Monday, January 20, 2014


Rev. Dr. Martin Luther King, Jr. was a leader in removing division within our nation but that was just one step in his larger vision of a world in which we all recognize the deep spiritual truth that we are all tied together in a single garment of destiny, an inescapable network of mutuality.”  As a reverend he understood that there is an Omnipotent, Omniscient, Omnipresent and all-encompassing luminous Presence of Divinity that envelopes ALL life everywhere.  It is through this spiritual lens that he viewed the social facts of racial and economic inequality.
When people look at the world as consisting of a bunch of disconnected people and nations they are not seeing the Truth.  The Truth is that when you begin to examine very small subatomic particles, such as photons and electrons you see that we are made of one divine, interconnected energy.   
Because we all come from the same universal energy WE ARE ALL ONE. Therefore, when we hate ANYONE it is the same as hating ourselves. When we are prejudiced or discriminate against someone because of the color of his or her skin, or his or her religion, nationality, culture, gender, lifestyle, economic or social status, it is the same as hating ourselves.  Dr. King recognized this truth.  He knew “that all life is interrelated. We are all caught in an inescapable network of mutuality, tied into a single garment of destiny. Whatever affects one directly, affects all indirectly.”   Therefore, Dr. King held a vision of “worldwide fellowship that lifts neighborly concern beyond one's tribe, race, class, and nation.”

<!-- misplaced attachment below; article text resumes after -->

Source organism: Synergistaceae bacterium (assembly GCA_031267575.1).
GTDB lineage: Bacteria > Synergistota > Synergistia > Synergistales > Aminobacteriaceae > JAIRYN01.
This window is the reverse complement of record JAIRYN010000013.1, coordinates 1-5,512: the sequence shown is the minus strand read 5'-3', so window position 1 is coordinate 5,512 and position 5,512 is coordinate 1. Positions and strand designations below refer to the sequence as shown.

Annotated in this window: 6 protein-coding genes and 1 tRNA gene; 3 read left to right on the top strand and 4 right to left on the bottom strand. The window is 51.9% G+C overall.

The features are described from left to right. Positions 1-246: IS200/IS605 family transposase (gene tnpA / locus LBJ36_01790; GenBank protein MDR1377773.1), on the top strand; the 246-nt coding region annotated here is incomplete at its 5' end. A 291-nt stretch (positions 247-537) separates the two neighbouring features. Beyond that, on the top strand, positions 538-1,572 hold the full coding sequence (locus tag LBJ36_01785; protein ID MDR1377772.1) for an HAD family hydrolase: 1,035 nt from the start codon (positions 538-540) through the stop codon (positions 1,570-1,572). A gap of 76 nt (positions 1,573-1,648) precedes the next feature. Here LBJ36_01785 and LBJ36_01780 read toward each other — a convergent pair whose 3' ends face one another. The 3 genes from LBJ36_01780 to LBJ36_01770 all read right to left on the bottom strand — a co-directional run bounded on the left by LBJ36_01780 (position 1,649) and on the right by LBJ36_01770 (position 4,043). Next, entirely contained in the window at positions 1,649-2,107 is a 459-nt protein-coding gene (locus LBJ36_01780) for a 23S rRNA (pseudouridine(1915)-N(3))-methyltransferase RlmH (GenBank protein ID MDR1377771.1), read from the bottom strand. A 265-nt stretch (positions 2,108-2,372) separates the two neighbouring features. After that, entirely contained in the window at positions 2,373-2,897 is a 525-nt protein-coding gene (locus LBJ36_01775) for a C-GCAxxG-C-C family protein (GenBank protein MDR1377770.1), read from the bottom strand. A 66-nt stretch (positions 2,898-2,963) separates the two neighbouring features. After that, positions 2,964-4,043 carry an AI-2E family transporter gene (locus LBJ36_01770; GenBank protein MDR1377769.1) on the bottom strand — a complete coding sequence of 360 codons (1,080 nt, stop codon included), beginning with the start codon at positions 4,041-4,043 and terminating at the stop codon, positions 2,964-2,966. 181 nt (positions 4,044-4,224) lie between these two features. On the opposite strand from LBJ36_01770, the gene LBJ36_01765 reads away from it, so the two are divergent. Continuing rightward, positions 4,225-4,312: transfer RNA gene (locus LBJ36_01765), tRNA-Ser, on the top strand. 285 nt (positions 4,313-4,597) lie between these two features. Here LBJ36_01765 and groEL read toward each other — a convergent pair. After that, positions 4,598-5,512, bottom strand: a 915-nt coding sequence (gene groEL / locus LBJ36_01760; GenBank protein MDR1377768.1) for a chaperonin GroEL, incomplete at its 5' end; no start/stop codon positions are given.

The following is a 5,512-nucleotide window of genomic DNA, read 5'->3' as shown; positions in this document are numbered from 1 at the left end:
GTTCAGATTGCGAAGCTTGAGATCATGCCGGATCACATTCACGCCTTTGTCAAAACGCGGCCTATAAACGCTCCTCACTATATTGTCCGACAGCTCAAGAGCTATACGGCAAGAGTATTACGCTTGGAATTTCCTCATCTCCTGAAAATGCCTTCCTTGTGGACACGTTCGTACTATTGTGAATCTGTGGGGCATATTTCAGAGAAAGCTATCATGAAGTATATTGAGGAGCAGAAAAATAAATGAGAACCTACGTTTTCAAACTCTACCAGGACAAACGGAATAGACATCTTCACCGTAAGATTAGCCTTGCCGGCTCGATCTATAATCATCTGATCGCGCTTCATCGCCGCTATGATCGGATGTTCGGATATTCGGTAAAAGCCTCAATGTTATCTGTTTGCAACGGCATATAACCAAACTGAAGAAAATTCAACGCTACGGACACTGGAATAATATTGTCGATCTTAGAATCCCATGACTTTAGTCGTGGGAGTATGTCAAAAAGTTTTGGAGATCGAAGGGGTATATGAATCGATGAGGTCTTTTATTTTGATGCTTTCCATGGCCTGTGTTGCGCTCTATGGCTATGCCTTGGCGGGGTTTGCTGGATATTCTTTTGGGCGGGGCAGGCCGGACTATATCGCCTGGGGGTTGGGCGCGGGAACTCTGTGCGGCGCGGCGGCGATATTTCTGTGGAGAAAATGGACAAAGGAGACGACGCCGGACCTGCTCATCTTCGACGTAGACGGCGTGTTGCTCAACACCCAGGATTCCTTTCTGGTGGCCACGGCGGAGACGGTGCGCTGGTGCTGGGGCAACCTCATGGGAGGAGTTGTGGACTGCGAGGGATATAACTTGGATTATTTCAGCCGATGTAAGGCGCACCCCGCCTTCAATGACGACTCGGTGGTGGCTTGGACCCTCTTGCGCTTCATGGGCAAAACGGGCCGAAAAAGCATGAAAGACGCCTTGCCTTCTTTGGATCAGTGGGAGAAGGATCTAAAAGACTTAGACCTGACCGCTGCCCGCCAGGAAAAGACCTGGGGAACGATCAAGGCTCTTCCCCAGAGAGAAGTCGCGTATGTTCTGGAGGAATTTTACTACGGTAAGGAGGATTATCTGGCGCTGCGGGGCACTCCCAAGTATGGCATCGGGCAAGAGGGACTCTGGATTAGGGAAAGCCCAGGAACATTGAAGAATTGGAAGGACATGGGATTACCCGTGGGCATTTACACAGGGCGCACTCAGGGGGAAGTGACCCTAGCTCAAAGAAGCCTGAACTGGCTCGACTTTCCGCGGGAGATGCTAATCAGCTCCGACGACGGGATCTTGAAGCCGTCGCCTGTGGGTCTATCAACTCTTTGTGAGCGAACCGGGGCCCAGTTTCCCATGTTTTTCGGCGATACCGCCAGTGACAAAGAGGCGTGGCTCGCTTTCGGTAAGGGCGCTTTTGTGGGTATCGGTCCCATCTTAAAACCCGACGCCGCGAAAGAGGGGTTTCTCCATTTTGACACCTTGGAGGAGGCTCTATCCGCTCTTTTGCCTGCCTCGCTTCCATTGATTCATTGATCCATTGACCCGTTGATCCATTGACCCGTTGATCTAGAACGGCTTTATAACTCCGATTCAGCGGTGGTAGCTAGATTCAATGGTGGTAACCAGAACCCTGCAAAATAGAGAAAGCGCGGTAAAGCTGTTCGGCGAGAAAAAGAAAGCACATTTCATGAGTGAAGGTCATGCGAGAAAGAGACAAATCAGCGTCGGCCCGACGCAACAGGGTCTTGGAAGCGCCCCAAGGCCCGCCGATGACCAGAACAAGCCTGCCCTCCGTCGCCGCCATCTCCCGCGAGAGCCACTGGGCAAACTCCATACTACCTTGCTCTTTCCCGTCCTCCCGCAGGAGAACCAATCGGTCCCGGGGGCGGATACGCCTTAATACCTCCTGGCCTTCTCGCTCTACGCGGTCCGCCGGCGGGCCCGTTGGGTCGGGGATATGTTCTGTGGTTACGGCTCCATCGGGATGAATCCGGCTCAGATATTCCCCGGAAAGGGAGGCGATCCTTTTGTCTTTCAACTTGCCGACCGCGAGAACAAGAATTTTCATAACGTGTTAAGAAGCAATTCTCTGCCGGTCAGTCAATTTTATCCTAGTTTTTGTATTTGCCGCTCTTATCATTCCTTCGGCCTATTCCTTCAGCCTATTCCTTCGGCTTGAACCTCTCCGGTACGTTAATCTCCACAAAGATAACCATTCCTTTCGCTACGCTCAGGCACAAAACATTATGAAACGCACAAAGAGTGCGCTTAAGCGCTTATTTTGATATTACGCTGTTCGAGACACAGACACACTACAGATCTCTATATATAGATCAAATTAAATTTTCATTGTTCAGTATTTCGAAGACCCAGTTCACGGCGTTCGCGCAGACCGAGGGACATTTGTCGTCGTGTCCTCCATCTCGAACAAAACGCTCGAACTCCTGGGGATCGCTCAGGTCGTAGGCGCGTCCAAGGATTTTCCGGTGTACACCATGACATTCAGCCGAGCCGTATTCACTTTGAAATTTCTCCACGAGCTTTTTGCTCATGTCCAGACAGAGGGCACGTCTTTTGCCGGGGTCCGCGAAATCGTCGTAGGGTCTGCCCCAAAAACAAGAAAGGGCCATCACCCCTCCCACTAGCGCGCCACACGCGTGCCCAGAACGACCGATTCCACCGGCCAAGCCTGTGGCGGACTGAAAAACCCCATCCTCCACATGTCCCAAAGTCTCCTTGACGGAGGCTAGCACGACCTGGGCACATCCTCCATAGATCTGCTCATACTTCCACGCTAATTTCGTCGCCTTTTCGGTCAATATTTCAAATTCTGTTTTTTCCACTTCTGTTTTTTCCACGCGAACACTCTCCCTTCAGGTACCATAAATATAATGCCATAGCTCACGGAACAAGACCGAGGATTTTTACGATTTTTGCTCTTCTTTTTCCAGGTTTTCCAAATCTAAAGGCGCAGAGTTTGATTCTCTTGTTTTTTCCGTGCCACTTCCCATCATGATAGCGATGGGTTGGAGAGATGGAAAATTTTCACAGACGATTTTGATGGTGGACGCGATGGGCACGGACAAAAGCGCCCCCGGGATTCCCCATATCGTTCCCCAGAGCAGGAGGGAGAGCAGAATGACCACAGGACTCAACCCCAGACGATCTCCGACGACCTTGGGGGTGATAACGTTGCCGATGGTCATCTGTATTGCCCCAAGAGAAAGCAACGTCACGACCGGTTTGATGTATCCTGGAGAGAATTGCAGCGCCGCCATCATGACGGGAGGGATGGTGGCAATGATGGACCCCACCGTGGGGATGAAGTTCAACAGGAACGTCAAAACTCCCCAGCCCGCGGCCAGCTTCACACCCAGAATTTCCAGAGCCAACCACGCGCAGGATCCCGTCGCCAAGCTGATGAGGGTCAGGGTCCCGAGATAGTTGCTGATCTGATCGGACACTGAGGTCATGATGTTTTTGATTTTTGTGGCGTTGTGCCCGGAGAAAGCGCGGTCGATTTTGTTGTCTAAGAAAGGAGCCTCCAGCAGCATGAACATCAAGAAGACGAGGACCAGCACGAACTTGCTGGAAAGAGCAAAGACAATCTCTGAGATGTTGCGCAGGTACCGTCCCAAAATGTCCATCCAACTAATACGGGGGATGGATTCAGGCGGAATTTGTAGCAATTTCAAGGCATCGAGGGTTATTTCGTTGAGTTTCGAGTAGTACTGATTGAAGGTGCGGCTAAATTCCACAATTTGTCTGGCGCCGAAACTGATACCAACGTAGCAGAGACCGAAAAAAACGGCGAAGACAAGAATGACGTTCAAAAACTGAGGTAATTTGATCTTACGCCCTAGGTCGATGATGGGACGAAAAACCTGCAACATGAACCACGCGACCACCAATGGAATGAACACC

Dr. King embodied the principle expressed in the yoga greeting, “Namaste.”  Namaste is commonly translated to mean “I honor the place in you in which the entire universe dwells.  I honor the place in you that is of love, of truth, of light, and of peace. When you are in that place in you, and I am in that place in me, WE ARE ONE.”  Therefore, let us remember Rev. Dr. Martin Luther King, Jr. by surrounding those who are dear to us, as well as those we don’t even know, in peace, love and light; with the acknowledgement that WE ARE ALL ONE.  
Let our thoughts, words and actions be full of kindness to one another, as well as to ourselves.  After all, the good neighbor looks beyond the external accidents and discerns those inner qualities that make all men human and, therefore, brothers.  So let’s honor Dr. King by embodying Namaste.

Wednesday, September 26, 2012

Meditations on the Purpose of Life

I got some dental work done at the dentist yesterday and they gave me laughing gas.  I think this stuff is the best thing since sliced bread.  While I was under, I decided to see if the laughing gas could help me up my meditation experience, like they say LSD can do.  I'm never quite 100% sure that my meditations are actually allowing me to connect with God rather than just clearing my mind for more focused thought, but I had a very interesting meditation on the purpose of life. 

Once in my meditation, I realized that I had lost touch with God since I had my baby.  This drugged-up moment in the dentist chair was my first deep meditation since the birth of my baby 7 months ago.  I'd done a little light meditation that brought me relaxation, but it had not brought me that divine peace that deep meditation can bring. 

In yogic texts they discuss different levels of meditation, the first step is withdrawing the senses by closing the eyes, the second step is focusing the mind and eliminating that "monkey mind." Just by doing that, I am able to find relaxation.  This is about as far as meditation has gotten for me before my son woke up or I needed to do something.